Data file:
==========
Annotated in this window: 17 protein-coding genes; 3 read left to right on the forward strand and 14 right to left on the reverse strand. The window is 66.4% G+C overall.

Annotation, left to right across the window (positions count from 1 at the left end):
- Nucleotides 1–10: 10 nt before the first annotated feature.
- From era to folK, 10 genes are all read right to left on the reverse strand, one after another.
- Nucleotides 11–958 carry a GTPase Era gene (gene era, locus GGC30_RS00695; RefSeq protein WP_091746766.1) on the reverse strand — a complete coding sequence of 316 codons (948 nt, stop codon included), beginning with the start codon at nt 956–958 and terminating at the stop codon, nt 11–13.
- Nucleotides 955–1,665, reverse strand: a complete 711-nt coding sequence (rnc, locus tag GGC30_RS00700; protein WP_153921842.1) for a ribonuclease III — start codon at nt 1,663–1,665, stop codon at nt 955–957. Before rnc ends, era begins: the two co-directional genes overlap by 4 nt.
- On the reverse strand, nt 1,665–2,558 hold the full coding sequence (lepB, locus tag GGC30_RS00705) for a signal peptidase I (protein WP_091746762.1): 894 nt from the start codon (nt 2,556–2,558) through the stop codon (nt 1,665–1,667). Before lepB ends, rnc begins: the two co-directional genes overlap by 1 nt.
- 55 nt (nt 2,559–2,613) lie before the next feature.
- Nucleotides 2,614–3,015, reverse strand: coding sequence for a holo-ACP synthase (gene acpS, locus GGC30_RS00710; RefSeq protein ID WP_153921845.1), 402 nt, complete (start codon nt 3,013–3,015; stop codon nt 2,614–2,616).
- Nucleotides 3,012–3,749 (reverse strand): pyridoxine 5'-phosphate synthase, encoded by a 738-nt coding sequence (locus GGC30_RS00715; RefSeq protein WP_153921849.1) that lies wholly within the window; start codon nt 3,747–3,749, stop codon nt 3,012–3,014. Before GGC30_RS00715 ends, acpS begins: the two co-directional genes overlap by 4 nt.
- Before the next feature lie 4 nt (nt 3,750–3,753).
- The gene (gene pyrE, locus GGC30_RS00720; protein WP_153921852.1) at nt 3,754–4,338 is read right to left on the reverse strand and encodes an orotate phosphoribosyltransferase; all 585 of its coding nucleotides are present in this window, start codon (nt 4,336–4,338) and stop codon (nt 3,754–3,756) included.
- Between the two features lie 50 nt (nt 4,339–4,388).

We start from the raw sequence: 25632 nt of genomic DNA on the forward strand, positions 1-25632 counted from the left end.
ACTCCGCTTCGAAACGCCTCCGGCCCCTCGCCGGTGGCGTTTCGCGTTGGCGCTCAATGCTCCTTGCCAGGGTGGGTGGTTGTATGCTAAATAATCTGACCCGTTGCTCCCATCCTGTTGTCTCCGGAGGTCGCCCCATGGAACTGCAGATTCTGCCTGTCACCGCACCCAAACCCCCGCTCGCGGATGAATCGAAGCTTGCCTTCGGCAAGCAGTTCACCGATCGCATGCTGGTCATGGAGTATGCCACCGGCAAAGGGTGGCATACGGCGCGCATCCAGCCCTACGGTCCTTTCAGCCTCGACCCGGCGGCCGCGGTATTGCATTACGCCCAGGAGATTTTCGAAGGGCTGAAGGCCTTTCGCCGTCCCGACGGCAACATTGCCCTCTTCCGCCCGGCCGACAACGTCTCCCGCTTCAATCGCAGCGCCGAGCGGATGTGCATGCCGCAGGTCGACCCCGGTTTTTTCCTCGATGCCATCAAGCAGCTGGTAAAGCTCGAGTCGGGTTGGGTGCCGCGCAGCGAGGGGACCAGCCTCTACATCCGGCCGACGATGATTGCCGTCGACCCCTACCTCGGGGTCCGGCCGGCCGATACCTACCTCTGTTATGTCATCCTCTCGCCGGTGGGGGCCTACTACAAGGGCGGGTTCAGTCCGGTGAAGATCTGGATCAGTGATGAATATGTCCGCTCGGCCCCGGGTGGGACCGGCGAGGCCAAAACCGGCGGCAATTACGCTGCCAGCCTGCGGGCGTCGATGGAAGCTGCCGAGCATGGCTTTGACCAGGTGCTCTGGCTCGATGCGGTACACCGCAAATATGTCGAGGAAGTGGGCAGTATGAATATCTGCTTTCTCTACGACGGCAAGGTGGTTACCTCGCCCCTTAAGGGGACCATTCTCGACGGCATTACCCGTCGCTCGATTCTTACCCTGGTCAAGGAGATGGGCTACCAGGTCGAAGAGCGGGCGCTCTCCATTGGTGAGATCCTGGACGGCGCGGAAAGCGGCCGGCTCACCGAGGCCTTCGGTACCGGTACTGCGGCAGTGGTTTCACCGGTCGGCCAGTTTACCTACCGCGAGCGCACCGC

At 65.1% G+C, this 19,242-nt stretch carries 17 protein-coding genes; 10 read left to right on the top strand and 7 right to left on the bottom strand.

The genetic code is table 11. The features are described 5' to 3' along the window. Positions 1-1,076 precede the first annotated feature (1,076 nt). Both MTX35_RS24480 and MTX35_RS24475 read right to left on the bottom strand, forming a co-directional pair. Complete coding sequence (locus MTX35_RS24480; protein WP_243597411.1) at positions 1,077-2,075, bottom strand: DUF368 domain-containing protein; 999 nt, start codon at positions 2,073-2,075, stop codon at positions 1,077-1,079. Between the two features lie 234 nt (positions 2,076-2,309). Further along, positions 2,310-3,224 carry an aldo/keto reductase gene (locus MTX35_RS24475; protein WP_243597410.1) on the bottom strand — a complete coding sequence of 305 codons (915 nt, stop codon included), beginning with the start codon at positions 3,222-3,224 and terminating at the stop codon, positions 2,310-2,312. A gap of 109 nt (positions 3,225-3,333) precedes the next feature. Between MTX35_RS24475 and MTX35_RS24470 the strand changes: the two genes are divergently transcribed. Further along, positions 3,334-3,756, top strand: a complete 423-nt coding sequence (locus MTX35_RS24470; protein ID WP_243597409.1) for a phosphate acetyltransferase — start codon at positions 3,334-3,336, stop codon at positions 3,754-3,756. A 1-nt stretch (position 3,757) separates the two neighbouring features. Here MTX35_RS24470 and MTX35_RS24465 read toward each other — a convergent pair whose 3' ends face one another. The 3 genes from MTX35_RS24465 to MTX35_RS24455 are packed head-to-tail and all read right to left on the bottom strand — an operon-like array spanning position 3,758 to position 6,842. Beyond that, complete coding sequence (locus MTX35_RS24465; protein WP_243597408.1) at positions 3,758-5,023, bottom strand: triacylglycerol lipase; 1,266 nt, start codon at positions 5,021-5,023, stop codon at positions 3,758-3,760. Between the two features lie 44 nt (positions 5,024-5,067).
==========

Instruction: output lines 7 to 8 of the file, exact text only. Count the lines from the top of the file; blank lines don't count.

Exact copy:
- On the reverse strand, nt 1,665–2,558 hold the full coding sequence (lepB, locus tag GGC30_RS00705) for a signal peptidase I (protein WP_091746762.1): 894 nt from the start codon (nt 2,556–2,558) through the stop codon (nt 1,665–1,667). Before lepB ends, rnc begins: the two co-directional genes overlap by 1 nt.
- 55 nt (nt 2,559–2,613) lie before the next feature.